I was just listening to one of Robert Krulwich’s many delightful podcasts on science (Krulwich on Science — if you haven’t listened to it you must) and he was explaining how the “umami” taste was discovered. It turns out that for years and years scientists accepted the mantra that there are four basic tastes — sweet, salty, bitter, and sour. These are the ones that we learned in school (or at least I did, but maybe I’m dating myself here). Then this French chef came along — Auguste Escoffier — and turned it all on its head. He made this delicious soup stock by boiling veal bones for hours. He created a revolution in french cooking, concocting recipes which were, essentially, delicious. But the problem was that the deliciousness of much of his cooking, in particularly his veal stock, didn’t adhere to any of those four flavors. He revolutionized cooking, but not chemistry.
However, a Japanese chemist noticed the same thing, but with respect to the flavors of a traditional japanese soup. He had the means at his disposal to analyze this flavor, however. It turns out that the key ingredient of the veal stock and of the japanese soup (and of asparagus, tomatoes, cheese, and meat) is glutamate. That’s what makes MSG (monosodium glutamate) taste so good too. He called it “umami” or “yummy” in japanese.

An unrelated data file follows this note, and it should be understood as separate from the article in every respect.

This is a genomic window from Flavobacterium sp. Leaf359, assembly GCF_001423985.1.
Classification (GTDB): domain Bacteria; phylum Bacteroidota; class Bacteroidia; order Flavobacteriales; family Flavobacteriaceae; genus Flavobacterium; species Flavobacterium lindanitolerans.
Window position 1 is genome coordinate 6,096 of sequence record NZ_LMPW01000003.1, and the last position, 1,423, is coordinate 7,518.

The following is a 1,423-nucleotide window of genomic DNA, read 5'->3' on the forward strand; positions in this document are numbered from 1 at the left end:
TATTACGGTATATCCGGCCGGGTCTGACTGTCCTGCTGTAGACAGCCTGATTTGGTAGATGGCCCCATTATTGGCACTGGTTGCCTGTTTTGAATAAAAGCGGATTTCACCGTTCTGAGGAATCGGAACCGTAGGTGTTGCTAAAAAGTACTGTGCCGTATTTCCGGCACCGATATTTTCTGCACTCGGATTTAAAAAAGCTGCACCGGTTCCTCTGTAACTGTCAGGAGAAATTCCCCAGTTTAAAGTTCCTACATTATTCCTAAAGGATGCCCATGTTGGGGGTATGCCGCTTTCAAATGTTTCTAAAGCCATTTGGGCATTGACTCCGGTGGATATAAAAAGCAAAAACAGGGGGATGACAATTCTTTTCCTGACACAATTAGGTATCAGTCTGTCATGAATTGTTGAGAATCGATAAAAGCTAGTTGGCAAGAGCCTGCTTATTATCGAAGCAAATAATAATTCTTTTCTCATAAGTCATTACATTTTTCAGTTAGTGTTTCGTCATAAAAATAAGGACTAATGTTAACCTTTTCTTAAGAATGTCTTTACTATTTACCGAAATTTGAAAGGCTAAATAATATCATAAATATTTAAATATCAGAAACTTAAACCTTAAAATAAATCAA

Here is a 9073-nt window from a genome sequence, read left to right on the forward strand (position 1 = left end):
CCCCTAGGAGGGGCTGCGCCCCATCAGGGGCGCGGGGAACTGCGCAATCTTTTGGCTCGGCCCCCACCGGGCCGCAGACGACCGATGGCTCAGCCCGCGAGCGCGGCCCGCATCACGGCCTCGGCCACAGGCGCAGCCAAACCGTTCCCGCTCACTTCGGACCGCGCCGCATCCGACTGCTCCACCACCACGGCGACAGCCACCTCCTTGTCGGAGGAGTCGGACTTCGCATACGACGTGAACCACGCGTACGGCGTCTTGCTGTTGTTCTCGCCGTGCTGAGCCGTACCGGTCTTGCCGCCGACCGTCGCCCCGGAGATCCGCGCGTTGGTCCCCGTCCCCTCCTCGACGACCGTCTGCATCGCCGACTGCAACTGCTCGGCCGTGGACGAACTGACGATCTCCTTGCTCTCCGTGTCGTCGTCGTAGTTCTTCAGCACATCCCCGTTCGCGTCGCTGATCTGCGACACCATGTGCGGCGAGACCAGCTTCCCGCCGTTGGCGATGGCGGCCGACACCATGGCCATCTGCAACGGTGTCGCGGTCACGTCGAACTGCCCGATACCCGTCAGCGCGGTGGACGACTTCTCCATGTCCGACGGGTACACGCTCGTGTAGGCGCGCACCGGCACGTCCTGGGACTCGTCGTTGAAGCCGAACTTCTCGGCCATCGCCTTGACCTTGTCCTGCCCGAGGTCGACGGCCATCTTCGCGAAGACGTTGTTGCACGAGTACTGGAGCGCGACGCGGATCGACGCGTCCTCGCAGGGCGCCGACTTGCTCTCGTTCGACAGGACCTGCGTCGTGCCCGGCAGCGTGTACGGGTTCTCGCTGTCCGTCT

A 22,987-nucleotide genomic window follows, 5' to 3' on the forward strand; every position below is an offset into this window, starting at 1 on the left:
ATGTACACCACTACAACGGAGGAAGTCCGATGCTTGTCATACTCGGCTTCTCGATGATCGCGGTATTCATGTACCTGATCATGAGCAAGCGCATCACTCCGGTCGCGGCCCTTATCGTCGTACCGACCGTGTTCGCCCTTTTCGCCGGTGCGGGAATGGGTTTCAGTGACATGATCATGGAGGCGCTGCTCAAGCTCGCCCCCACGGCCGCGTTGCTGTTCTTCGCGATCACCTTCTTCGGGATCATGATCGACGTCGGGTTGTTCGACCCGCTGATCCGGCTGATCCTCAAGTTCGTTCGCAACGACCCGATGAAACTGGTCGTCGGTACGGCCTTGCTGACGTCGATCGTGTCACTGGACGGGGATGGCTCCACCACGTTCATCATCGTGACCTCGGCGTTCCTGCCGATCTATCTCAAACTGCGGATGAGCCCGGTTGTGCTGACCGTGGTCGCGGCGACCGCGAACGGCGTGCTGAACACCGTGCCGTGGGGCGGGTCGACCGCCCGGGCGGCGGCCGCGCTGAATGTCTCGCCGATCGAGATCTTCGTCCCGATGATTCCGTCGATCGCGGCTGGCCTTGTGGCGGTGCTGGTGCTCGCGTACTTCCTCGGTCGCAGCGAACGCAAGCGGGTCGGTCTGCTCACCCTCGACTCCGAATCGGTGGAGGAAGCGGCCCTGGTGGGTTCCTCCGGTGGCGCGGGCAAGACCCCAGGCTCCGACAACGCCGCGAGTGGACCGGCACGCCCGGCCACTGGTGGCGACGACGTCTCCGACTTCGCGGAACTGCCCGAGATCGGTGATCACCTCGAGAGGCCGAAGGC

One thing that’s really interesting to me about this story is how difficult it can be for us to describe our experience until we have the verbal categorization to attack it with. I guess this would go in the same category as ye olde “eskimoes have umpteen-million words for snow” argument (which I hear is somewhat of a myth). Are people so tied to organizational schemas that we can’t even recognize an experience until we’ve put words to it?
The other thing that struck me is something that Krulwich mentions in the podcast, which is that this is yet another example of art leading science. A master chef is an artist, yes, and he recognized our true experience more honestly than the scientists of the day, who accepted the commonly held view without too much question. This harkens back to my previous post, Why art?
But because artists are so good at describing what it’s like to experience the world, so intent on delivering the truth of what it feels like to be alive, so intuitive, in each of these eight cases, the artists learn something that the scientists don’t discover until years later.
Art, Jonah reminds us, describes the same world that science does; art just does it by a different route. And sometimes, more often than you would suppose, the artists get there first.
Here’s the link to Krulwich’s story on NPR.